Adoption in Spain is a government-controlled industry.  There are no private adoption agencies where a young girl goes online and chooses a handsome gay couple to hand her baby over to, with the promise that they’ll provide it with a life of fabulous designer clothing and first-class travel.

In Spain, adoption is like going to the soup kitchen.  You fill out the appropriate paperwork and stand in line.  There is no alternative.   The wait is long – and we were advised it would take about 3 years.  But the Spanish government fills your time by requiring special parenting courses, psychological evaluations, marriage counseling, and more parenting classes.

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Surrogacy Story: Chapter 2, The Moment of Clarity

Bill's Moment of ClarityAbout 8 years ago, in a moment of clarity, I looked around my office cubicle and saw myself as an old man of 90 years.  Not literally – like Arthur C. Clarke – but it vividly occurred to me that someday I would be an old, old man.  And I wondered what my life would be like.  And frankly, I wasn’t impressed.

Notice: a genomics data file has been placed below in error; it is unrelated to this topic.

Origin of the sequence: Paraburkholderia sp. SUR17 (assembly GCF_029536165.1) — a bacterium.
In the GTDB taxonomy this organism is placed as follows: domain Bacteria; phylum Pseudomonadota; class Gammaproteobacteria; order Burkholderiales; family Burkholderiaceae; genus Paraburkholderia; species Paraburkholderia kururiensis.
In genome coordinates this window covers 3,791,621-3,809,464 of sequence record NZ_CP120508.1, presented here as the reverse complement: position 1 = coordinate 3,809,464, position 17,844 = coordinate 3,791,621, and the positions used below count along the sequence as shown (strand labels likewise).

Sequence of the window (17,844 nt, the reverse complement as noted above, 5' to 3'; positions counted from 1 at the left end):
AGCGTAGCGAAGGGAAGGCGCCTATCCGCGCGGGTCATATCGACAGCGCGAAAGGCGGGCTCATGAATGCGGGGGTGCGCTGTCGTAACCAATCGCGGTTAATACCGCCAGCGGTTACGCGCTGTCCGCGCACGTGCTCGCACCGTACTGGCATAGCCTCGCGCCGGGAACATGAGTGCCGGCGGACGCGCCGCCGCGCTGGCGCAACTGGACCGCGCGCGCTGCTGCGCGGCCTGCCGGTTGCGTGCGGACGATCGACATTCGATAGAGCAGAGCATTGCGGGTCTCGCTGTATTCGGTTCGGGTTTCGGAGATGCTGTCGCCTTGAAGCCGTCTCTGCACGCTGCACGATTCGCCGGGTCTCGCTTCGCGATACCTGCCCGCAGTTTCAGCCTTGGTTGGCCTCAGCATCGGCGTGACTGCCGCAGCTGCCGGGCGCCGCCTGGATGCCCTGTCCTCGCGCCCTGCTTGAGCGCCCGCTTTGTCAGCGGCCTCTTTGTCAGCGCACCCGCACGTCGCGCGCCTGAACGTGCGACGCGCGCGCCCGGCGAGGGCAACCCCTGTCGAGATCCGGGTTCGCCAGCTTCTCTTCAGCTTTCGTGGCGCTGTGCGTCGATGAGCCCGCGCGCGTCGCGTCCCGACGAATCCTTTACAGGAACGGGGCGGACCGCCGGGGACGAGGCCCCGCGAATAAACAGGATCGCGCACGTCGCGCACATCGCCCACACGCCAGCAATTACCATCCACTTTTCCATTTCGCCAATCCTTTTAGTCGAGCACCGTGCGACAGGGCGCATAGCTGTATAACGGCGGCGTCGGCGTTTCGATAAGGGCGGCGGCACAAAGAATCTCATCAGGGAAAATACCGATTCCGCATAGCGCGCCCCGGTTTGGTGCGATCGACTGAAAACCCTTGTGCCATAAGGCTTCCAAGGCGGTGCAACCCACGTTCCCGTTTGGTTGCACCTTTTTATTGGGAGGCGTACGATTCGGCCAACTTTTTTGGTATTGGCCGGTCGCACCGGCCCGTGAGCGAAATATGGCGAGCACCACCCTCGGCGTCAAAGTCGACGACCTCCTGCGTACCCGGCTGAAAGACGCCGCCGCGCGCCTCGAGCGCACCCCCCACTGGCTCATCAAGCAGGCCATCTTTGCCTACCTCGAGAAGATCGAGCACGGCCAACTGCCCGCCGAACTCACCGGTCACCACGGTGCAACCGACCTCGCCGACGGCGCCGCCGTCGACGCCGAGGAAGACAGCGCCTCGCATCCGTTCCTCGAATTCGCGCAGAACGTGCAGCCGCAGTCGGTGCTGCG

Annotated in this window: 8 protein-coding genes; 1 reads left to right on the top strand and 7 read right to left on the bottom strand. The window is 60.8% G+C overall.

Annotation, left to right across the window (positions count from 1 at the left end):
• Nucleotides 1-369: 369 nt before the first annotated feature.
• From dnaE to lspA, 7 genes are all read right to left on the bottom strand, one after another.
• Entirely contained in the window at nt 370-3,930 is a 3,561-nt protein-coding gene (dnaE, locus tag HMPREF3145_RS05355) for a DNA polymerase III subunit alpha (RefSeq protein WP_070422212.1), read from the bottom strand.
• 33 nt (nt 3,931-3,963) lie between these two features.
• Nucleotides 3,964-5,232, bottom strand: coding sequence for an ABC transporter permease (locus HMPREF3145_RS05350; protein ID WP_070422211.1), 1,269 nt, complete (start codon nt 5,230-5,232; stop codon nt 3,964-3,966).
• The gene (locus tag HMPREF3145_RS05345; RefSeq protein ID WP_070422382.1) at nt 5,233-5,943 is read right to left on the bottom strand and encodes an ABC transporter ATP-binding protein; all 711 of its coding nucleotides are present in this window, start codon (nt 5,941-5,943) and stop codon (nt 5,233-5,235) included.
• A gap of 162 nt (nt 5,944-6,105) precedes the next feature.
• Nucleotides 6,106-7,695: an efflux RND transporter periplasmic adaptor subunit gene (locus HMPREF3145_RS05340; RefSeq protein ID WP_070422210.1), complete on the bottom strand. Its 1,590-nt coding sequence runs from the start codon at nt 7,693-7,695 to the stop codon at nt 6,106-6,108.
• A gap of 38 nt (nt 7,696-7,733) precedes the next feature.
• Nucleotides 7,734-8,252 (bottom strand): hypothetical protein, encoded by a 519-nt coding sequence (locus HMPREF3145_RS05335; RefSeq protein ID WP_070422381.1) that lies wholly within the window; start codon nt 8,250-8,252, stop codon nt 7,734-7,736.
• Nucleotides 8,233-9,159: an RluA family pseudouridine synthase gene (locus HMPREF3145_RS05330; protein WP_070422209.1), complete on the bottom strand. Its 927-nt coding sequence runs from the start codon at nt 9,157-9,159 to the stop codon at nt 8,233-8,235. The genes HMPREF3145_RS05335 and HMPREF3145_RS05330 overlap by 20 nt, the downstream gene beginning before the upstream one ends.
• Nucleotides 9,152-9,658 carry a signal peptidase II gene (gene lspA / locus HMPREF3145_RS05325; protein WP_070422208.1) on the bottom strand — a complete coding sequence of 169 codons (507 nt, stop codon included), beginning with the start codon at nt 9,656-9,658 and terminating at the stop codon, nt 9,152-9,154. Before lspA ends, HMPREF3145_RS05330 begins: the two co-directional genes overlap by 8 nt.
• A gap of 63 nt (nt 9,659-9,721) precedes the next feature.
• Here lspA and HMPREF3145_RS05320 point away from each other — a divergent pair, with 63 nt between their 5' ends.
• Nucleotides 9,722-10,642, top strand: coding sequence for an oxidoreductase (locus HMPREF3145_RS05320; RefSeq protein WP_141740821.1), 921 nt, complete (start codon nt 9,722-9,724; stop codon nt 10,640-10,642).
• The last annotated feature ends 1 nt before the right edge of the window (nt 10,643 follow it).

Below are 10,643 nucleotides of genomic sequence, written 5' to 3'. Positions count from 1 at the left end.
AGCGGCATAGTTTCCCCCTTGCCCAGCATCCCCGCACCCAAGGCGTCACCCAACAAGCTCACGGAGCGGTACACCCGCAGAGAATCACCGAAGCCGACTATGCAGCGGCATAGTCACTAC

Young men have dreams of walking with giants… of carving their name in the edifice of time.  But the eventual day comes when you realize that you will not be Steve Jobs or Emmanuel Kant, and you settle into a normal, average life.  And when that happens, you think about legacies. You wonder what will be left when you finally leave this place.  Possibly even more, what will become of all the sacrifices of your parents, and their parents? Is this the inevitable culmination of your entire heritage?  Did your parents work so hard for so many years just to reach this endpoint?  All in all, it seemed so pointless. Read the rest of this entry »

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My Surrogacy Story: Chapter 1, They are Born.

This story has a happy ending.

In fact, it has two happy endings.  Meet Owen and Noah, my two sons.

Owen and Noah were born in Mumbai, India through surrogacy arranged by our agent Gaurav, and a very smart and efficient team of doctors and lawyers.

This is a long story, so I’m going to tell it one step at a time… and punctuate it with lots of photos.  I’m not always a great writer, but I’m pretty good with a camera when tasked.